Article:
See the previous installment or all entries.

nextArticle.image_alt|e
Pop Chart Lab
arrow
Comics
The Origins of 36 Marvel Characters, Illustrated
Pop Chart Lab
Pop Chart Lab

No matter what their powers, every super hero has an origin story, from Spider-Man’s radioactive bite to Iron Man’s life-threatening chest shrapnel. In their latest poster, the designers at Pop Chart Lab have taken their infographic savvy to the Marvel Universe, charting the heroic origins of 36 different Marvel characters through miniature, minimalist comics.

Without using any words, they’ve managed to illustrate Bucky Barnes's plane explosion and subsequent transformation into the Winter Soldier, Jessica Jones’s car crash, the death of the Punisher’s family, and other classic stories from the major Marvel canon while paying tribute to the comic book form.

Explore the poster below, and see a zoomable version on Pop Chart Lab’s website.

A poster featuring 36 minimalist illustrations of superhero origin stories.
Pop Chart Lab

Keep your eyes open for future Marvel-Pop Chart crossovers. The Marvel Origins: A Sequential Compendium poster is “the first release of what we hope to be a marvelous partnership,” as Pop Chart Lab’s Galvin Chow puts it. Prints are available for pre-order starting at $37 and are scheduled to start shipping on March 8.

nextArticle.image_alt|e
Disney Enterprises, Inc.
arrow
entertainment
Your $10 Donation Can Help an Underprivileged Child See A Wrinkle in Time for Free
Disney Enterprises, Inc.
Disney Enterprises, Inc.

Theater chain AMC is teaming with the Give a Child the Universe initiative to help underprivileged kids see A Wrinkle in Time for free through ticket donations. The initiative was started by Color of Change, a nonprofit advocacy group that designs “campaigns powerful enough to end practices that unfairly hold Black people back, and champion solutions that move us all forward.”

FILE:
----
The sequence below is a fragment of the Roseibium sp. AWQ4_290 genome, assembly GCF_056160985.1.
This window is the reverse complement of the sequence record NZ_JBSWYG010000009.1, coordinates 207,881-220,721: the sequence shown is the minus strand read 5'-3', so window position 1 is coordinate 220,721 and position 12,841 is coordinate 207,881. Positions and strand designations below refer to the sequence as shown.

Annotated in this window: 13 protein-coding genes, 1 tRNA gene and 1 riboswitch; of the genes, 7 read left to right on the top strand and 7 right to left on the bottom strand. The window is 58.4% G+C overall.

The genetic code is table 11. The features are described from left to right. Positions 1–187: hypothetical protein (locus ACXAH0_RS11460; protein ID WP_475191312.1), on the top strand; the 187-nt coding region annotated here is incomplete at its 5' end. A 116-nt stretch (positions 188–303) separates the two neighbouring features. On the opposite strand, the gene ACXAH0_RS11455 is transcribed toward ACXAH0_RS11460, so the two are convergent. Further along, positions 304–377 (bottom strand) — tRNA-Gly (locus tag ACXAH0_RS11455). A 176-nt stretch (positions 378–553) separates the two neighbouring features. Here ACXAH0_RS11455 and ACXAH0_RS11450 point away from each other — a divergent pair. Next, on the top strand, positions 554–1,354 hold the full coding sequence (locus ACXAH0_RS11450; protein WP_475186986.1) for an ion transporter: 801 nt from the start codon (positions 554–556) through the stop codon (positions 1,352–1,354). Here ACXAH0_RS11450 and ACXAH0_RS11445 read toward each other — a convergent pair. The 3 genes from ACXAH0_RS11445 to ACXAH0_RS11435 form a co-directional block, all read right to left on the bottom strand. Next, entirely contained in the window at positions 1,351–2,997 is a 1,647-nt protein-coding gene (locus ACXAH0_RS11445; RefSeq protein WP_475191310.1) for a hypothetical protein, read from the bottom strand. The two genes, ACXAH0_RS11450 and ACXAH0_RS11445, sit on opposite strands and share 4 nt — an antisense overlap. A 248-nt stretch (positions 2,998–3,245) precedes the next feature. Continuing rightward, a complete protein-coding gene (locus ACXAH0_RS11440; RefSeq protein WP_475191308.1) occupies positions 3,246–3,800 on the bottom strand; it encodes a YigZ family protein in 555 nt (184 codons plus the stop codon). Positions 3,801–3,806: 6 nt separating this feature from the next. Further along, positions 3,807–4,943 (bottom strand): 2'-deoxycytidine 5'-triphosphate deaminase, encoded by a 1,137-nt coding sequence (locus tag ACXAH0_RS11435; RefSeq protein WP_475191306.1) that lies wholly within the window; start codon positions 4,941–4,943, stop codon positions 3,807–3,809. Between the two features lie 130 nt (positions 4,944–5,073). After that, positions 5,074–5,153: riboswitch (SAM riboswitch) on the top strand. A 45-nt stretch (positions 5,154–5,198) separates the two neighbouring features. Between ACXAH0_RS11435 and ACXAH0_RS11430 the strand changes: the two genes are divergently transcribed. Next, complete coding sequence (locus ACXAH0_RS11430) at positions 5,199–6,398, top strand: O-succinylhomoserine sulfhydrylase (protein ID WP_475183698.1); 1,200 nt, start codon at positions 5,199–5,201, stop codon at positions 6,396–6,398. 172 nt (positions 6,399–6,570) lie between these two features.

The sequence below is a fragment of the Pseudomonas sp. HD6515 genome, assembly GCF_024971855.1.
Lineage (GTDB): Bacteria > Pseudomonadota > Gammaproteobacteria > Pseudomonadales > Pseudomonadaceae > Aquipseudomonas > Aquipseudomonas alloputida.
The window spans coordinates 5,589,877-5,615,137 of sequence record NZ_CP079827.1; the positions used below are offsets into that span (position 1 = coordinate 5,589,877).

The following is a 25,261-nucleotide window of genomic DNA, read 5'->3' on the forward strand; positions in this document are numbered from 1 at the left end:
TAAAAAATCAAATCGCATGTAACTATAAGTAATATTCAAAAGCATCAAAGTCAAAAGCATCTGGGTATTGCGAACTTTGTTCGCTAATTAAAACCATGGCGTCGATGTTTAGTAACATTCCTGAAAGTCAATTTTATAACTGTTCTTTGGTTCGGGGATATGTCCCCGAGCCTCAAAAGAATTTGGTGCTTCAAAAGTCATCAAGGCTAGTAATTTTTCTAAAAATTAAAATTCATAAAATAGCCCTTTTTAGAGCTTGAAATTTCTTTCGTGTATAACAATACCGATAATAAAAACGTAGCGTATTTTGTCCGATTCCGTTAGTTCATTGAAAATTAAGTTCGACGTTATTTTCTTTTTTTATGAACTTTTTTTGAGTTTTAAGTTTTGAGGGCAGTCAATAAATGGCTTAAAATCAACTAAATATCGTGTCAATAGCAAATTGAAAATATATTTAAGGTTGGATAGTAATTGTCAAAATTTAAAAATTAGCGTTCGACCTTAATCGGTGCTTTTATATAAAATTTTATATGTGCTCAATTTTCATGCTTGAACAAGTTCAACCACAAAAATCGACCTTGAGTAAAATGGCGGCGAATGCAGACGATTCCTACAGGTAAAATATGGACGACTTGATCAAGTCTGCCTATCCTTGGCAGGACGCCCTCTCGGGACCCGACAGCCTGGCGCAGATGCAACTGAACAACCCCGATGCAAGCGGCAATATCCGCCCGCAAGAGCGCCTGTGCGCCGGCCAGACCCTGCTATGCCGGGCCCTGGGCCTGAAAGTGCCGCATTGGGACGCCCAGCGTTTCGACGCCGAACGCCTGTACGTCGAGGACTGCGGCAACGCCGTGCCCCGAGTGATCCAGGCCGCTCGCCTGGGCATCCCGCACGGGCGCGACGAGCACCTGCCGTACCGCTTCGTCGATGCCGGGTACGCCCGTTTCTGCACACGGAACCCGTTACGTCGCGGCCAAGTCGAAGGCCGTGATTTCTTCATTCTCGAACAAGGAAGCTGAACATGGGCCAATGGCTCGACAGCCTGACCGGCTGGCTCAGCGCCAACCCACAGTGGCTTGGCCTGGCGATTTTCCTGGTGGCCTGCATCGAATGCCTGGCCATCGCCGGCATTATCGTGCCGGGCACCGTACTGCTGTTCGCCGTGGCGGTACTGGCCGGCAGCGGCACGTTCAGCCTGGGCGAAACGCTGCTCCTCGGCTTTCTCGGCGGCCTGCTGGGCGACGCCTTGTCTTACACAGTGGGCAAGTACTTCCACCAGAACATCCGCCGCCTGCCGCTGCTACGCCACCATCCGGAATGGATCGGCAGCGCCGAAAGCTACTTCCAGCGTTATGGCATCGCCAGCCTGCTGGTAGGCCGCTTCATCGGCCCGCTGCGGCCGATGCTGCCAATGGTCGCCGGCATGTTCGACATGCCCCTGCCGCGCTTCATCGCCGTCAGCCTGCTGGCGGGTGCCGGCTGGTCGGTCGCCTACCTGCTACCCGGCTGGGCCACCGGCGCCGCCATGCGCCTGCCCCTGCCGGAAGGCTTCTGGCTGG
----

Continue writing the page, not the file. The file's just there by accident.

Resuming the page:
"Color of Change believes in the power of images and supports those working to change the rules in Hollywood so that inclusive, empathetic and human portrayals of black people and people of color are prominent on the screen,” the initiative’s executive director, Rashad Robinson, said in a statement:

Director Ava DuVernay’s A Wrinkle in Time is the perfect subject for the group because, as Robinson puts it, “By casting a black teenage actress, Storm Reid, as the heroine at the center of this story, the filmmakers and the studio send a powerful message to millions of young people who will see someone like them embracing their individuality and strength to save the world.”

The movie touts a diverse cast that includes Mindy Kaling, Oprah Winfrey, Reese Witherspoon, Zach Galifianakis, and Chris Pine. The most important member of the cast, though, is 14-year-old Storm Reid, who plays the main character Meg Murry, a young girl who tries to save her father (Pine) who is trapped in another dimension. The movie is based on the acclaimed 1962 fantasy novel by author Madeleine L'Engle.

If you’d like to donate a ticket (or more), you can just head over to the Give a Child the Universe website and pledge an amount. AMC will provide one ticket to children and teens nationwide for every $10 given to the cause.

And if you’re interested in seeing the movie yourself, A Wrinkle in Time opens on March 9, 2018.

[h/t E! Online]

SECTIONS

arrow
LIVE SMARTER
More from mental floss studios